A ray of hope has emerged in the second phase of rescue underway in the cave of Thailand. The boys aged 11-16 along with their 25 year old coach have been trapped inside the cave for more than two weeks. The silver lining in this case has been absence of rains which is helping the rescue process and the rescuers in extracting the team from the caves in the Chiang Rai province of Thailand. Four boys have been rescued before further rescue work was suspended owing to weather and light conditions. The four boys were immediately taken to a hospital in the Chiang Rai for examination, they will be kept in quarantine and will be under observation until the authorities are satisfied of their well-being.
The team had been trapped in the cave after they went for spelunking. Sudden heavy downpours cut off their exit route and they have remained stranded in the cave for a long period of time. They had been stuck so deep in the cave that it took the rescuers more than 10 days to even locate the team. The rescue operation may take two to four days more depending on the weather conditions.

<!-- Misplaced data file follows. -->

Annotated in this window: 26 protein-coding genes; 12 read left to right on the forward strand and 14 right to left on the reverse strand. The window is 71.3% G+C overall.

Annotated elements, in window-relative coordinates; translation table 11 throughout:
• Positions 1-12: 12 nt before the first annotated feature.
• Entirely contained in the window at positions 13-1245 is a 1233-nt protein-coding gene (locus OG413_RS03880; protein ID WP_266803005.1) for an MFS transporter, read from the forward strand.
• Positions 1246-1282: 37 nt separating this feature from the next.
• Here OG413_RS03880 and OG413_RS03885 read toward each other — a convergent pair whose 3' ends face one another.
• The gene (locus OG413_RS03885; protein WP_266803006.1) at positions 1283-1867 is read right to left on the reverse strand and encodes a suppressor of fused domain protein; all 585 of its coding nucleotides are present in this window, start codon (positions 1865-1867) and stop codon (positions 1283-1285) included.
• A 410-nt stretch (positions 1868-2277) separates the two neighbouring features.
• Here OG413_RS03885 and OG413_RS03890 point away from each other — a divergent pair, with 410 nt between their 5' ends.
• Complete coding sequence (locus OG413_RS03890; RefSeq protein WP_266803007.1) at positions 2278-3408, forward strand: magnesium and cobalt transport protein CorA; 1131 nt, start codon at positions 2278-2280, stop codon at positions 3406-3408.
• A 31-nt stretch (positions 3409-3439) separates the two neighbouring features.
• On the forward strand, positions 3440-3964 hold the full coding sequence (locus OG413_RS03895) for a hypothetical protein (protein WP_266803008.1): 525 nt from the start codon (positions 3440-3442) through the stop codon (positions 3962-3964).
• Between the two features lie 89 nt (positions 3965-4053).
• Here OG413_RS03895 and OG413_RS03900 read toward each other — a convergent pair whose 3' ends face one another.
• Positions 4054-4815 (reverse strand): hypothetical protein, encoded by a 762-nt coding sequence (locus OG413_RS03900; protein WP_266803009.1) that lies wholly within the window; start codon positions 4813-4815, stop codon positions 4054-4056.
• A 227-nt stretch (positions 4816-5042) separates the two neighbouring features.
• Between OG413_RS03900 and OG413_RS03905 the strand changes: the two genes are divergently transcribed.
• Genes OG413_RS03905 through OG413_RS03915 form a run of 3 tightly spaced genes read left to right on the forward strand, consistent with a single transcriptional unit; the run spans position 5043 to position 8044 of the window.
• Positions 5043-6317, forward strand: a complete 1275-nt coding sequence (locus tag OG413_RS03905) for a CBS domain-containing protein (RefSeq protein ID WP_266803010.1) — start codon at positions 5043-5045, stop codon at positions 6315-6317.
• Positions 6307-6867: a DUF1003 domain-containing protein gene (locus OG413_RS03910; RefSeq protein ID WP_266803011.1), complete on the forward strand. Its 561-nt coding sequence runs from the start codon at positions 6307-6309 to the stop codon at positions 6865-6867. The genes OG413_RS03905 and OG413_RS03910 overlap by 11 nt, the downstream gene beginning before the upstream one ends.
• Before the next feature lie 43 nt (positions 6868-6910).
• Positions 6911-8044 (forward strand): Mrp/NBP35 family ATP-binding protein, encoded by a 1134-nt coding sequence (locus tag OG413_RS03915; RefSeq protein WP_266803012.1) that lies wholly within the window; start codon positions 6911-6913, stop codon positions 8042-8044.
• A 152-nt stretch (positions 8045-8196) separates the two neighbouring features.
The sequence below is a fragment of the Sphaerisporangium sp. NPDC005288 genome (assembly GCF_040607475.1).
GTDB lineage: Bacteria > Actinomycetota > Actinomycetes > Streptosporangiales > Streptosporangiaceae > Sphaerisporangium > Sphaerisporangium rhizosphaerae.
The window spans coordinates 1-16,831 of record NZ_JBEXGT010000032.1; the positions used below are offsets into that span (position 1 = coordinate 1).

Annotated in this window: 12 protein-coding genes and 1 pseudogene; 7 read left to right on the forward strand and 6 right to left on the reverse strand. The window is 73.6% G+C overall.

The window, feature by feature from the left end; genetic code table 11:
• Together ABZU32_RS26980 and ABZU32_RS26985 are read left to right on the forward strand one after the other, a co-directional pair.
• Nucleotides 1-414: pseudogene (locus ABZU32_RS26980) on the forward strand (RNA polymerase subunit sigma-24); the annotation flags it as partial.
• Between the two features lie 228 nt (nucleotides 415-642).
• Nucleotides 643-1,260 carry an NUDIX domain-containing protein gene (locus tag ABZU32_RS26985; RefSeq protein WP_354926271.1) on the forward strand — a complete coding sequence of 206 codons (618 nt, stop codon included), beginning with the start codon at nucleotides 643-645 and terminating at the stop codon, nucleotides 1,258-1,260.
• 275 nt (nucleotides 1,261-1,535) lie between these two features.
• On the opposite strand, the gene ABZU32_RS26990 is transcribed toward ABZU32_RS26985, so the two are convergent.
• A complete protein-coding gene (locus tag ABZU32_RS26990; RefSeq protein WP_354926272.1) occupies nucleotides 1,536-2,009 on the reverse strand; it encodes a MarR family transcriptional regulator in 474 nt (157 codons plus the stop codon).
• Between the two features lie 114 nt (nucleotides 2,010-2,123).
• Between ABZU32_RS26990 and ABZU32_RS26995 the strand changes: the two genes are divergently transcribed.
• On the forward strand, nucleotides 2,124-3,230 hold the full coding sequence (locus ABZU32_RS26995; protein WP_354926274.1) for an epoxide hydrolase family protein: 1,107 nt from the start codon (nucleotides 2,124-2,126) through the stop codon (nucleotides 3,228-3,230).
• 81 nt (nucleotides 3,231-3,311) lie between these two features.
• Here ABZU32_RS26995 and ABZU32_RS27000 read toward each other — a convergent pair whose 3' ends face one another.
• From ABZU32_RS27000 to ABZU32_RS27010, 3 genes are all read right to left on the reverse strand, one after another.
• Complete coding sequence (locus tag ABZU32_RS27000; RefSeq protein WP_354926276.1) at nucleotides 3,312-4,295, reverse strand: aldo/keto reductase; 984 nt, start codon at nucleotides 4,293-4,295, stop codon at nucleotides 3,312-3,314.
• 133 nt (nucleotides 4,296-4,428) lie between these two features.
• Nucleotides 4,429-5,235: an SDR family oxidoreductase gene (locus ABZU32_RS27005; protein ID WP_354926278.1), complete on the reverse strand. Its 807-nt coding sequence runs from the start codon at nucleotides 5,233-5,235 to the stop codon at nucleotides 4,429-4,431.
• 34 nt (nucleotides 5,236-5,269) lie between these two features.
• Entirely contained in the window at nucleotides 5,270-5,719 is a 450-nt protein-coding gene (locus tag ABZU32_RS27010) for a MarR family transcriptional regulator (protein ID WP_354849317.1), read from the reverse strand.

It is unusual for Thailand not to have heavy downpours in this time of the year as has been pointed out by Chiang Rai acting Governor Narongsak Ossottanakorn. The governor said that mild weather and falling water levels in recent days had created the “perfect” conditions for an underwater evacuation. He sounded hopeful that heavy rains will not resume in the days to come and the weather will stay clear until the last member of the team and the coach are safely evacuated. Rains had resumed after the four boys were evacuated but the authorities had been able to pump out water equal to what had gotten in due to the downpour.
The rescue work consists of providing the trapped boys with oxygen cylinders and also lining the rescue route which is underwater with more cylinders. Two expert divers are going to accompany every team member on their way out from the cave. The only casualty so far has been of a voluntary rescue worker, a former Thai navy Seal had underestimated the risks associated with the rescue work. The voluntary former Seal worker had died while placing oxygen canisters along the route.
The prospects for the boys look good and it looks like they could make it. The second leg of the rescue work started late night yesterday with prayers. The team according to the authorities look hungry but are in good spirits and so are the four boys who have been rescued. We urge everyone to take a moment out of their busy schedule and pray for a moment in whatever way they want for the well being of the juveniles, coach and the rescue workers who are risking their lives to save these people, for that is humanity.